Ron Wood, Don Was Confirm ‘Crude, Authentic’ Rolling Stones Blues Album
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Mick Jagger has sent out a tweet that suggested that the Rolling Stones were planning to release an album of blues covers. Since then, we’ve uncovered a few clues, including some quotes from producer Don Was, who says that it might be out in time for Christmas and features guitar work from Eric Clapton on a pair of songs.
Jagger’s tweet featured a picture of a harmonica case that had a few Stones guitar picks thrown in. “Watch this space #playingtheblues,” he wrote.
— Mick Jagger (@MickJagger) September 29, 2016
Word that they had returned to their blues roots first surfaced in April, when Ron Wood leaked the news. “We went in to cut some new songs, which we did, but we got on a blues streak,” he said. “We cut 11 blues in two days. They are extremely great cover versions of Howlin’ Wolf and Little Walter, among other blues people. But they really sound authentic. When we heard them back after not hearing them for a couple of months, we were, ‘Who’s that? It’s you.’ It sounded so authentic.”
A few weeks later, Don Was gave a little bit more information on the project. He said that, in order to loosen up the band, Keith Richards suggested playing Little Walter’s “Blue and Lonesome.” “It was just magnificent,” Was told Australia’s RRR (the interview begins at roughly the 1:54:00 mark). “When they play that music, they become something very true to who they are and something really unique as well. …It’s really good.”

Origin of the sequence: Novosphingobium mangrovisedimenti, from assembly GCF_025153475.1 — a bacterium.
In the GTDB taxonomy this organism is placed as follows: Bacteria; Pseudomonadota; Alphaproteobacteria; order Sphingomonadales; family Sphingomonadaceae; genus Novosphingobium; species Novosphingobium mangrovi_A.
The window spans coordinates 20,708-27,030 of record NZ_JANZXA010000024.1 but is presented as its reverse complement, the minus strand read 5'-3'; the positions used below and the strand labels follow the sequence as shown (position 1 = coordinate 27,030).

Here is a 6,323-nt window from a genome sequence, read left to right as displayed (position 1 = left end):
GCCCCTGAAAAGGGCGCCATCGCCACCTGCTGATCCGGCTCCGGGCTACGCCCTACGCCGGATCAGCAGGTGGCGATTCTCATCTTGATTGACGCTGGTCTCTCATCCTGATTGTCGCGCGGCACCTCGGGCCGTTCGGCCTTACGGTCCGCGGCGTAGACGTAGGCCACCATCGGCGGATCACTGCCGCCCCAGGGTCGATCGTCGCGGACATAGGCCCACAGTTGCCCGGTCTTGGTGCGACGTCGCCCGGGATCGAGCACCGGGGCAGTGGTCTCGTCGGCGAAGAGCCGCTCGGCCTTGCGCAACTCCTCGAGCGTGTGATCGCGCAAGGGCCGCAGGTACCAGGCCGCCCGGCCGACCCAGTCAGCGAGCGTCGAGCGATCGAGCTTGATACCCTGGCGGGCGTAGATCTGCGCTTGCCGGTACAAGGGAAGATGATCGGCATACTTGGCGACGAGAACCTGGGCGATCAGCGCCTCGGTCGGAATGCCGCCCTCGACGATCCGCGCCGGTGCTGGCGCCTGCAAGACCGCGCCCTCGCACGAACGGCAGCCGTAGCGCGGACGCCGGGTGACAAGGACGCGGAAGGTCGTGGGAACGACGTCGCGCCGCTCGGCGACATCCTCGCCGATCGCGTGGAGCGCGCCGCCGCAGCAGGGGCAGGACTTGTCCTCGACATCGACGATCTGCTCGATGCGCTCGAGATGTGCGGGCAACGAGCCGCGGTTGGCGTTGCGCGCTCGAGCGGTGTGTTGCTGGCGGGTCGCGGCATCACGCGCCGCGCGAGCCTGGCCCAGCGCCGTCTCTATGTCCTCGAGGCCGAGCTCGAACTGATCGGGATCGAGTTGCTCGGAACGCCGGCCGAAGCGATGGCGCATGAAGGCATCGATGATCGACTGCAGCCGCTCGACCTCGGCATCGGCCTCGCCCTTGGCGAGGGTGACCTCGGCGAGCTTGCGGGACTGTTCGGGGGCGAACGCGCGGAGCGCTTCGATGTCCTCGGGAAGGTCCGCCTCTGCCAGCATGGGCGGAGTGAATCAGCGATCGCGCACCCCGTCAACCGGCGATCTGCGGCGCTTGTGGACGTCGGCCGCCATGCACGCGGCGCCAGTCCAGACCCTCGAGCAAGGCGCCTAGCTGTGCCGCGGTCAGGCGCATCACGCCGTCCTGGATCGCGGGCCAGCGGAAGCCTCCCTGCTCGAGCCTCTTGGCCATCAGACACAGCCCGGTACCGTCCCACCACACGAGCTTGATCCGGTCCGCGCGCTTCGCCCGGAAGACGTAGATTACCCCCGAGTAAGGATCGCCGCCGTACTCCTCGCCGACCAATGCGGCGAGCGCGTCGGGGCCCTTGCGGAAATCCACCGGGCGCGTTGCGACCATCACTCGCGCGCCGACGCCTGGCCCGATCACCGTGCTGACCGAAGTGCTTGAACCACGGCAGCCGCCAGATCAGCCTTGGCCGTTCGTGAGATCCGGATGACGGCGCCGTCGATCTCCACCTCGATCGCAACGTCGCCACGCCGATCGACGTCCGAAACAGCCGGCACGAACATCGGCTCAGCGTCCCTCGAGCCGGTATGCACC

But he also noted that they weren’t sure when it would see the light of day, because they were committed to writing new songs.
Today, French outlet Le Figaro published an interview with Was. We used Google’s translator to determine what he said. “The album consists of covers of blues songs of Chicago,” he began. “It was recorded live in the studio in just three days, with the musicians in a circle around the microphones. There was no retouching on the pieces. Means the battery of Charlie Watts through the microphone of Mick Jagger [Editor’s note: this could be saying that the drums were bleeding into the vocal mic]. The record sounds very crude, very authentic. It captures the essence of what they are.”
Was, who added that it was scheduled for a December release, also said that Clapton sat in on the sessions. “He was recording his own album in the studio next door,” he continued. “He had only to cross the hall to join! Hearing them play in the studio, he had also gasped. … He was still a teenager when he saw them in the clubs of Richmond in their infancy, as a fan. He borrowed one of Keith’s guitars and started playing two songs. It was exceptional enough to see.”
Finally, two weeks ago, Wood again spoke about it on the red carpet at the Toronto International Film Festival, where he and Richards were on hand to premiere Havana Moon, their documentary about their trip to Cuba. “It’s gonna be great,” he said in the video above. “You’re gonna love it. That’s what the Stones are: a blues band. Yeah!”
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